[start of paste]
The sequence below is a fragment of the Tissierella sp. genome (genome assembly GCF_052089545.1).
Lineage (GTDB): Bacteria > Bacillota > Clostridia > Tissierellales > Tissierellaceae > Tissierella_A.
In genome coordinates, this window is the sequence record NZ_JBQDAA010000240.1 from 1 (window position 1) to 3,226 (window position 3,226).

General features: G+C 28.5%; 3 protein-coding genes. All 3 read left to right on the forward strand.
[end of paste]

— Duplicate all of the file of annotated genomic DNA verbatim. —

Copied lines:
The sequence below is a fragment of the Tissierella sp. genome (genome assembly GCF_052089545.1).
Lineage (GTDB): Bacteria > Bacillota > Clostridia > Tissierellales > Tissierellaceae > Tissierella_A.
In genome coordinates, this window is the sequence record NZ_JBQDAA010000240.1 from 1 (window position 1) to 3,226 (window position 3,226).

General features: G+C 28.5%; 3 protein-coding genes. All 3 read left to right on the forward strand.